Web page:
DANIELS:  Best of luck Fernando.  Fernando Bosch, Clint Van Zandt, always a big thank you to you Clint...

VAN ZANDT:  Thanks.  Merry Christmas.

DANIELS:  There's the tip line just so people—Merry Christmas to you...


DANIELS:  ... and I guess the biggest help from the audience would be just looking at that tip line, if we could quickly put that back and making sure that people call in if they have any information. 

Big developments in the Natalee Holloway case, Joran van der Sloot, one of the prime suspects in Natalee's disappearance, he's back in Aruba today where he and two other suspects Deepak and Satish Kalpoe are expected to be re-questioned by Aruban authorities within days.  Van der Sloot has been attending school in the Netherlands since he was released from prison back in September, but he has now voluntarily returned to the island to be interrogated by police. 

And joining me now is Aruban government spokesperson Steve Cohen.  Steve thanks so much for joining us.  Let me start by asking you why was he told that he's going to be re-questioned?  Why all this notice to both Joran and the Kalpoe brothers? 

STEVE COHEN, ARUBAN GOVERNMENT SPOKESMAN:  Well you know obviously it seems to outsiders that we may have lost an investigative edge here.  But the truth is that when Joran left the prison and went to Holland he was still a suspect.  The Kalpoes have are been suspects and their attorneys have known for some time that at some point, probably the end of the year they were told, that they would be brought back for questioning.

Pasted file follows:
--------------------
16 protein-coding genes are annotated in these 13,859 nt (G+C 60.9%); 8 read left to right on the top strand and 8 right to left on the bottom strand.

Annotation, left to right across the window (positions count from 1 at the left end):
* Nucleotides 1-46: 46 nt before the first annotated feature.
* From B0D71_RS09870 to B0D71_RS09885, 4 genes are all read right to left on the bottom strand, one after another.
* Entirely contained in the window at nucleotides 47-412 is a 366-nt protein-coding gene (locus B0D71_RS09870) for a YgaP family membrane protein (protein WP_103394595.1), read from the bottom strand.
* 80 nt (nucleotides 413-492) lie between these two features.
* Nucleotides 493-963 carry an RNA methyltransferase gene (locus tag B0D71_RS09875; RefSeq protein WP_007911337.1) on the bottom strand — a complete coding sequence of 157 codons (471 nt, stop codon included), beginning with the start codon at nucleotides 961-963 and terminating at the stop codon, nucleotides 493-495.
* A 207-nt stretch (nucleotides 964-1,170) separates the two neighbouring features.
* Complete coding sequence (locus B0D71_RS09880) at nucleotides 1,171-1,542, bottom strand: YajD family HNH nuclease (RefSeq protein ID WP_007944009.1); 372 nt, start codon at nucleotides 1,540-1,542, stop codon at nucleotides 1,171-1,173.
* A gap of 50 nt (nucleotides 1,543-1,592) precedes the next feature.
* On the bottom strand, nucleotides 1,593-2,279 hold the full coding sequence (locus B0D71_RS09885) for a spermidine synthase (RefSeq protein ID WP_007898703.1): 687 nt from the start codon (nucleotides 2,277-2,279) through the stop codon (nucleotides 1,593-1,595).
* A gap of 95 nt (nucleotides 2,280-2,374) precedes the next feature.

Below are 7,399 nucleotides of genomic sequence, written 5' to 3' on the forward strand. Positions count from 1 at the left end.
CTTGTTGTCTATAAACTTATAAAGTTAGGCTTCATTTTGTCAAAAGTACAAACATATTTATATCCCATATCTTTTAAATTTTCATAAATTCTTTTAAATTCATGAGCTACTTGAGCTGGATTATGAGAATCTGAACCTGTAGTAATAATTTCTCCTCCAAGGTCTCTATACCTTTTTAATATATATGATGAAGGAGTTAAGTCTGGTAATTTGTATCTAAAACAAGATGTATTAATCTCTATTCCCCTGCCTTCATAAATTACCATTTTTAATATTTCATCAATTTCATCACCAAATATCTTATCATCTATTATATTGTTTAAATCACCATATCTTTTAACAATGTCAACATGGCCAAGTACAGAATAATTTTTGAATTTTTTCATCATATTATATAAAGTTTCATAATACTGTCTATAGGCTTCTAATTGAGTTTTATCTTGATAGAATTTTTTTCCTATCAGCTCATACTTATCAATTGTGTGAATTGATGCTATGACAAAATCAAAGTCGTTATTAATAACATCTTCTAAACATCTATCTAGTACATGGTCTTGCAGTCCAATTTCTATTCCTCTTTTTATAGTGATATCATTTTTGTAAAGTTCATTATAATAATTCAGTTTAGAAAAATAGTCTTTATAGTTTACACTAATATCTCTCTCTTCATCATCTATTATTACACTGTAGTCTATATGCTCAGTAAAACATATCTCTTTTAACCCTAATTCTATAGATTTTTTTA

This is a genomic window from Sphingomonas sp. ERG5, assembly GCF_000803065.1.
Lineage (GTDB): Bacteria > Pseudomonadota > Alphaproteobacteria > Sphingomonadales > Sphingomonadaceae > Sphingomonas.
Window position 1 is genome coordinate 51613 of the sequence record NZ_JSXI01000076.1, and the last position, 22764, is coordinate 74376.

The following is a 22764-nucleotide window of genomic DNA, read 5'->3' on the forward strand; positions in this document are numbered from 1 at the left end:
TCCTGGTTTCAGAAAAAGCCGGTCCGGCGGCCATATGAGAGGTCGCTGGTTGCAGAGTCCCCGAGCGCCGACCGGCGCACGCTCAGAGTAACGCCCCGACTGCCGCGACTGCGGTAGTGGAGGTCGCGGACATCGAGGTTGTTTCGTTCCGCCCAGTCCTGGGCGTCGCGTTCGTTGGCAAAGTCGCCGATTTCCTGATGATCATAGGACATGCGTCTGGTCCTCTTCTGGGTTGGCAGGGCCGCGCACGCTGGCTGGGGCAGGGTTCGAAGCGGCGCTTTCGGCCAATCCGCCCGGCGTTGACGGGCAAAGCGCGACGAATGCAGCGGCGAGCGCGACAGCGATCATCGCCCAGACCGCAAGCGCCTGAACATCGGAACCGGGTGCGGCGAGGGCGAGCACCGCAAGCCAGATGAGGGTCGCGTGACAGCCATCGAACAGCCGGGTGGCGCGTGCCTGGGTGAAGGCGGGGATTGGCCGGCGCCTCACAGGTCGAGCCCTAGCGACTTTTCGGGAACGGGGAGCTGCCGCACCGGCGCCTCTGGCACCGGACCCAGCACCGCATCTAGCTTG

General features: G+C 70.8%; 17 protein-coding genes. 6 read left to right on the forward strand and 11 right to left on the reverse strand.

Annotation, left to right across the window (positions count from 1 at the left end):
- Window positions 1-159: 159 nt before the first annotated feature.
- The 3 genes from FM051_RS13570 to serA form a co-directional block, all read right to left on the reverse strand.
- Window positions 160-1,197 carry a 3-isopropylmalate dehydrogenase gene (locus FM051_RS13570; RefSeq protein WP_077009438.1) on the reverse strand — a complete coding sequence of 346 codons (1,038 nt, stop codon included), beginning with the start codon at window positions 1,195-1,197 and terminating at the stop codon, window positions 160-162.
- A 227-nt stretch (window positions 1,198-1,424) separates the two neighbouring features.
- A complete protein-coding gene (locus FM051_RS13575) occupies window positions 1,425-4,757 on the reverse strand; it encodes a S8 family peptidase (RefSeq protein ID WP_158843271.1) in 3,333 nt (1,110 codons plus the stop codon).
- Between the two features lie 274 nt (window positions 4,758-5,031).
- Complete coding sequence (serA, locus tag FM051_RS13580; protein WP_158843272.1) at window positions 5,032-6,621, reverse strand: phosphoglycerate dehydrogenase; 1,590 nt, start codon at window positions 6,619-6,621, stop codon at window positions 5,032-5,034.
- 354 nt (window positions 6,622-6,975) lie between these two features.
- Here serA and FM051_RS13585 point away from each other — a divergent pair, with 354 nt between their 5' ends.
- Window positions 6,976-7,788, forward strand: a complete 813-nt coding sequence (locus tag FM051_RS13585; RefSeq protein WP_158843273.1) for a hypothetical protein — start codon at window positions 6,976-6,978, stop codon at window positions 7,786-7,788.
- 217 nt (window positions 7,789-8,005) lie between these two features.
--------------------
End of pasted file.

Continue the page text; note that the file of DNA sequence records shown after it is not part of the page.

Now it shouldn't be too much of a mystery what they're going to be asked about.  And obviously only the investigators know exactly what they're going to want to know, but there are some discrepancies in this timeline that have existed for some time and I think what's going to happen is they're going to try and nail them on all those discrepancies. 

DANIELS:  You say it shouldn't be a surprise what they're going to be asked, but obviously they have been asked these questions over and over again.  What's the difference this time around?